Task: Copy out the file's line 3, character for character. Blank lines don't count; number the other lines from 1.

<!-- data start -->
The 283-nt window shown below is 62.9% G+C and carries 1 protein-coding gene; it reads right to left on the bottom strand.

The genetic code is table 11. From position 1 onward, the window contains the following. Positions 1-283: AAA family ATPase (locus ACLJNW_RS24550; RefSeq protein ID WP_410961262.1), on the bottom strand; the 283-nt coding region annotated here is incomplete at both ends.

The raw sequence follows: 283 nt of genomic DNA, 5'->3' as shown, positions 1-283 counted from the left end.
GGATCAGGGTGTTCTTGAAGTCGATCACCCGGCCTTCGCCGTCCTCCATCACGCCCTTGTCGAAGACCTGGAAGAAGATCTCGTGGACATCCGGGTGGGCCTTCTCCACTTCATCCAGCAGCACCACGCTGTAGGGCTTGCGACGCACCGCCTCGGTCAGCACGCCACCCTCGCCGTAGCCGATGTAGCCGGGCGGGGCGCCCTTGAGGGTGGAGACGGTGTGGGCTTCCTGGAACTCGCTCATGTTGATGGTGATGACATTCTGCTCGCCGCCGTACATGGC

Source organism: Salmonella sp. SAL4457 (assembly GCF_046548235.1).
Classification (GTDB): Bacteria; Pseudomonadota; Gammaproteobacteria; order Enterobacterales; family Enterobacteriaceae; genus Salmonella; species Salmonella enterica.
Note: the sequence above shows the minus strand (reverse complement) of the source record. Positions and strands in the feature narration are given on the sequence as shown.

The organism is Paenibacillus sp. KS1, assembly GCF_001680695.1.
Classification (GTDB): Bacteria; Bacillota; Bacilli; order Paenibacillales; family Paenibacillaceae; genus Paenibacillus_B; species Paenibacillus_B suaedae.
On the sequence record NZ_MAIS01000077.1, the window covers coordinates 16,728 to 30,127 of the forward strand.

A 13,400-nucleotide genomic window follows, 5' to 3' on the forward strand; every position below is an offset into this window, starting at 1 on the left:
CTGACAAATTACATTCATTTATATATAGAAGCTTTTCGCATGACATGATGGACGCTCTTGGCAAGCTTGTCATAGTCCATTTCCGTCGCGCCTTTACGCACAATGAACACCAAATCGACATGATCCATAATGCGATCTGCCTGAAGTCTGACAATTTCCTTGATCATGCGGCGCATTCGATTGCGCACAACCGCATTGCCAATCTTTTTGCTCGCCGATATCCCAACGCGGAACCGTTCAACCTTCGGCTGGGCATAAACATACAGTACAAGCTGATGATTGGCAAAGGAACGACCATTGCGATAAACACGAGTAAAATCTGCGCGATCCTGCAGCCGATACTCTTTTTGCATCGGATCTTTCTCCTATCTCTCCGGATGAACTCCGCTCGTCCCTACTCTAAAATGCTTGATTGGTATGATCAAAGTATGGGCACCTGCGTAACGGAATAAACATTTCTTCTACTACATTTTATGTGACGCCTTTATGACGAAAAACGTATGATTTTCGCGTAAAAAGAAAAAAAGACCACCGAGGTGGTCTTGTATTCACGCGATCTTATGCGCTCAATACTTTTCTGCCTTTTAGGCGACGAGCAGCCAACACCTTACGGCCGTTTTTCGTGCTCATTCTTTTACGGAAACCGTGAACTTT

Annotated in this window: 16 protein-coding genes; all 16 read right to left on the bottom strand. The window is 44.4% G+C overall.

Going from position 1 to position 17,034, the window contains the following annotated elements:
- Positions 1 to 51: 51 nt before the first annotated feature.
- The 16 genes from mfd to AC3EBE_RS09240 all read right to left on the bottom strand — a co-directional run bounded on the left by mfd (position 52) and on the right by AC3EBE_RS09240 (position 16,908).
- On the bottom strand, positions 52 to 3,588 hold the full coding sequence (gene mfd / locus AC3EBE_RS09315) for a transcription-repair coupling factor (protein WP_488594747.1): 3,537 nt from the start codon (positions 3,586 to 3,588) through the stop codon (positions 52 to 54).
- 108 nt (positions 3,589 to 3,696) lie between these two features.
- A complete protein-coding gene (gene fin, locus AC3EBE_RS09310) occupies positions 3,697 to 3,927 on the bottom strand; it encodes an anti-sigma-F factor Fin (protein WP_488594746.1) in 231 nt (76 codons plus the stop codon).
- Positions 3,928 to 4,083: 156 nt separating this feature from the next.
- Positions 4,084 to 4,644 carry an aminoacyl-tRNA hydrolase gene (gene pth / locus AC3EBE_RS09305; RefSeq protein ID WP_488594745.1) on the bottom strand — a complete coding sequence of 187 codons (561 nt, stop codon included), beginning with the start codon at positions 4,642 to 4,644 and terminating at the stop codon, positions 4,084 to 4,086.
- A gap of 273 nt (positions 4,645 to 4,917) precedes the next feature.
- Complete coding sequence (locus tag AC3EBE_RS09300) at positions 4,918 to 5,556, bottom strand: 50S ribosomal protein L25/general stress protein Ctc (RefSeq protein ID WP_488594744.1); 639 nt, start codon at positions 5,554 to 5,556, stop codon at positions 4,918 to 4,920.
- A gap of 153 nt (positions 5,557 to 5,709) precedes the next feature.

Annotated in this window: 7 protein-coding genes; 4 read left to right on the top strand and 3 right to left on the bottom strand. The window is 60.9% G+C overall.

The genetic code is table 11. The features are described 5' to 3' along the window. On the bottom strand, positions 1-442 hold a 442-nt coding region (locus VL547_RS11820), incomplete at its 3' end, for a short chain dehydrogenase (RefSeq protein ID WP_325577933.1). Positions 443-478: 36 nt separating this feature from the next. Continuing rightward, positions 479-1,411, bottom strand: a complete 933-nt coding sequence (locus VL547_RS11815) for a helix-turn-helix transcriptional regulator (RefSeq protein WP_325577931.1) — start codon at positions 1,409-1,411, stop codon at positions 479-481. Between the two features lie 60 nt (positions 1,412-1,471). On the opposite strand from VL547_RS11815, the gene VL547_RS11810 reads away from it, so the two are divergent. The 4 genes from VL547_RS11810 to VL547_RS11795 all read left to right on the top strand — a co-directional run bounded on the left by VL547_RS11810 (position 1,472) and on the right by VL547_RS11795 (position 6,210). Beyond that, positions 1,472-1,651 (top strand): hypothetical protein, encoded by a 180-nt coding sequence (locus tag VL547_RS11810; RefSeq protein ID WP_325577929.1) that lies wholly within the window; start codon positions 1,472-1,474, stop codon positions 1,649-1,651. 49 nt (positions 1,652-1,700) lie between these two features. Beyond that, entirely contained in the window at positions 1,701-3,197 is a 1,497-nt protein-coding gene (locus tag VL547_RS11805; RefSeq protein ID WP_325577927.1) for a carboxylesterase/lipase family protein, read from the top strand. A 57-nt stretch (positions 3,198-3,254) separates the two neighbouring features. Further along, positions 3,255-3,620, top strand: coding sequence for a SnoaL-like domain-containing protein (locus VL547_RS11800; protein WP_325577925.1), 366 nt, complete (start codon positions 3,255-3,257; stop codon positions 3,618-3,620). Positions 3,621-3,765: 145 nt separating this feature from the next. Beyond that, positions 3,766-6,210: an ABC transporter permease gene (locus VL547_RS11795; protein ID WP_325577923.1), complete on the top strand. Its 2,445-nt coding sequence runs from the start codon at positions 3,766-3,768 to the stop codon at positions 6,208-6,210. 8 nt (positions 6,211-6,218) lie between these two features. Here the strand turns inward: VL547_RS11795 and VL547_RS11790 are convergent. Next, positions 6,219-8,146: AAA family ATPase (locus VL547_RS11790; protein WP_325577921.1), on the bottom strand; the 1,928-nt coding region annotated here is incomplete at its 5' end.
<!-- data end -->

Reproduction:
The raw sequence follows: 283 nt of genomic DNA, 5'->3' as shown, positions 1-283 counted from the left end.